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New ceramic is resistant to temperature extremes

The ceramic was able to withstand temperatures of more than 3,000 degrees Celsius.

By Brooks Hays
New ceramic is resistant to temperature extremes
Researchers in Russia are developing a new ceramic they hope will better protect rocket and spacecraft components from extreme temperatures. Pictured, the Soyuz MS-01 spacecraft is raised vertical after it was rolled out by train to the launch pad at the Baikonur Cosmodrome, Kazakhstan, Monday, July 4, 2016. NASA astronaut Kate Rubins, cosmonaut Anatoly Ivanishin of the Russian space agency Roscosmos, and astronaut Takuya Onishi of the Japan Aerospace Exploration Agency (JAXA) launched from the Baikonur Cosmodrome in Kazakhstan the morning of July 7. All three will spend approximately four months on the International Space Station, returning to Earth in October. NASA Photo by Bill Ingalls/UPI | License Photo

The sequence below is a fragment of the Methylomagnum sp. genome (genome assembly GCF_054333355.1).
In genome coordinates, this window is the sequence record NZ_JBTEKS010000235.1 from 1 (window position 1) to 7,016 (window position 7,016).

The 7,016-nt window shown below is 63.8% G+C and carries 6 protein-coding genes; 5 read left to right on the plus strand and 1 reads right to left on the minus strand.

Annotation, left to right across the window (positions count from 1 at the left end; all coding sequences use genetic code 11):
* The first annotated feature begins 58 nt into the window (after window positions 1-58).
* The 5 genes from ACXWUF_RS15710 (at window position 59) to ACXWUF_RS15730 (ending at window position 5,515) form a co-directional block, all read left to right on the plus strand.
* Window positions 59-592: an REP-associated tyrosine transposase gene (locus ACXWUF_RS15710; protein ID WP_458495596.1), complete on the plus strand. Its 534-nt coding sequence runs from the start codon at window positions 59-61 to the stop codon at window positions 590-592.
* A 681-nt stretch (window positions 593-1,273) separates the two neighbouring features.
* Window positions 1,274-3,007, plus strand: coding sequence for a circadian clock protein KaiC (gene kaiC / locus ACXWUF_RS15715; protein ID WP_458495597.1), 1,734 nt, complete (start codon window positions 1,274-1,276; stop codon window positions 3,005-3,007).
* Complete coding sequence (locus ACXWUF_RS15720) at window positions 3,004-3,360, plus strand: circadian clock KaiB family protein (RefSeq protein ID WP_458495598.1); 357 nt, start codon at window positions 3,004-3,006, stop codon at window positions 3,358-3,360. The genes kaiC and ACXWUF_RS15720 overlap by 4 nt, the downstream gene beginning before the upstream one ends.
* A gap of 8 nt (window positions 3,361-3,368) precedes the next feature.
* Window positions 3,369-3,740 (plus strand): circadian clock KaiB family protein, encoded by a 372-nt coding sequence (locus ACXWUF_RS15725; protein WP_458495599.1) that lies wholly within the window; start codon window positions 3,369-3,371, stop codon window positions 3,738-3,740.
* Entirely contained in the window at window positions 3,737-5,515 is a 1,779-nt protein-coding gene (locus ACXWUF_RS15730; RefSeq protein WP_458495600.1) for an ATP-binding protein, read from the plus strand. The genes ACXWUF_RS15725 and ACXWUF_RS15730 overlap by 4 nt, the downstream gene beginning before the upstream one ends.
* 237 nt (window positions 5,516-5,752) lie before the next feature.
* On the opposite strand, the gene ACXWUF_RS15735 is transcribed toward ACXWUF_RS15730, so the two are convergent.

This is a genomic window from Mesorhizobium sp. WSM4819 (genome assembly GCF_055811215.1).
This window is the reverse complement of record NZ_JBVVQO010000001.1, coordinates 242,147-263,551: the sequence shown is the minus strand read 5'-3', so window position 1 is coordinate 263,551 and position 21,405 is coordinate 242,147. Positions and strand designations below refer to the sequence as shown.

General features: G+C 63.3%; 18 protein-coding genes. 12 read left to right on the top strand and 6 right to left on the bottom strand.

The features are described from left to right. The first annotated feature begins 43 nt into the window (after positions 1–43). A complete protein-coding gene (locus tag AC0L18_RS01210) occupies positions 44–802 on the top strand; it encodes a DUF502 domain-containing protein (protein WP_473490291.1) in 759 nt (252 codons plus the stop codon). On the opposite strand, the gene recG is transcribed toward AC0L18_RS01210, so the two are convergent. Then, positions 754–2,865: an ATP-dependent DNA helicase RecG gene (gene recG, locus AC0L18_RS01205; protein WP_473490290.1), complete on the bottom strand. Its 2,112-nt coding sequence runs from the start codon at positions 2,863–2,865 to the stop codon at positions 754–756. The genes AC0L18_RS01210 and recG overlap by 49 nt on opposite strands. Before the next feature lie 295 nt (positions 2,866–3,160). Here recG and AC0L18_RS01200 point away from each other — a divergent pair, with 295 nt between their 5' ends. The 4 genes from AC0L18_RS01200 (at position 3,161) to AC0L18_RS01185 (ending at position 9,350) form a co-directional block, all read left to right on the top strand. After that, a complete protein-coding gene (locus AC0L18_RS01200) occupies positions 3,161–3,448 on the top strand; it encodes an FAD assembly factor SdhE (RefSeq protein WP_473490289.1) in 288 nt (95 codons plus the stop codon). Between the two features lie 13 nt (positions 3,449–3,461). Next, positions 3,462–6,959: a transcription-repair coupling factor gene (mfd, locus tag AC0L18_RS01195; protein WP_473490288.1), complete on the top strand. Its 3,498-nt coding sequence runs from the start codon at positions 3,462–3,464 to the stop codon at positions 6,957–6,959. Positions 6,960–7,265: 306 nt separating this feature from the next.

TOMSK, Russia, Aug. 19 (UPI) -- Scientists in Russia are currently perfecting a new type of ceramic that can withstand extreme temperatures. The material could prove useful in space aeronautics and the construction of rocket engines.

Researchers at Tomsk State University have developed several iterations of ceramics derived from hafnium carbide and zirconium diboride and oxide. Samples of the layered ceramic were on display at the Second International Conference and Expo on Ceramics and Composite Materials, held in July in Berlin.

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In testing, the ceramic was able to withstand temperatures of more than 3,000 degrees Celsius. The most resilient metal alloys can withstand temperatures of no more than 2,000 degrees Celsius, while most metals can handle no more then 1,500 degrees Celsius.

The material will allow space and aviation engineers to push temperature limits inside the combustion chamber of jet engines. The ceramic could also better protect rocket components from the intense heat generated during re-entry into the atmosphere.

Scientists hope to begin testing the potential applications for their ceramic at the laboratories of the Roscosmos State Corporation, Russia's space agency.

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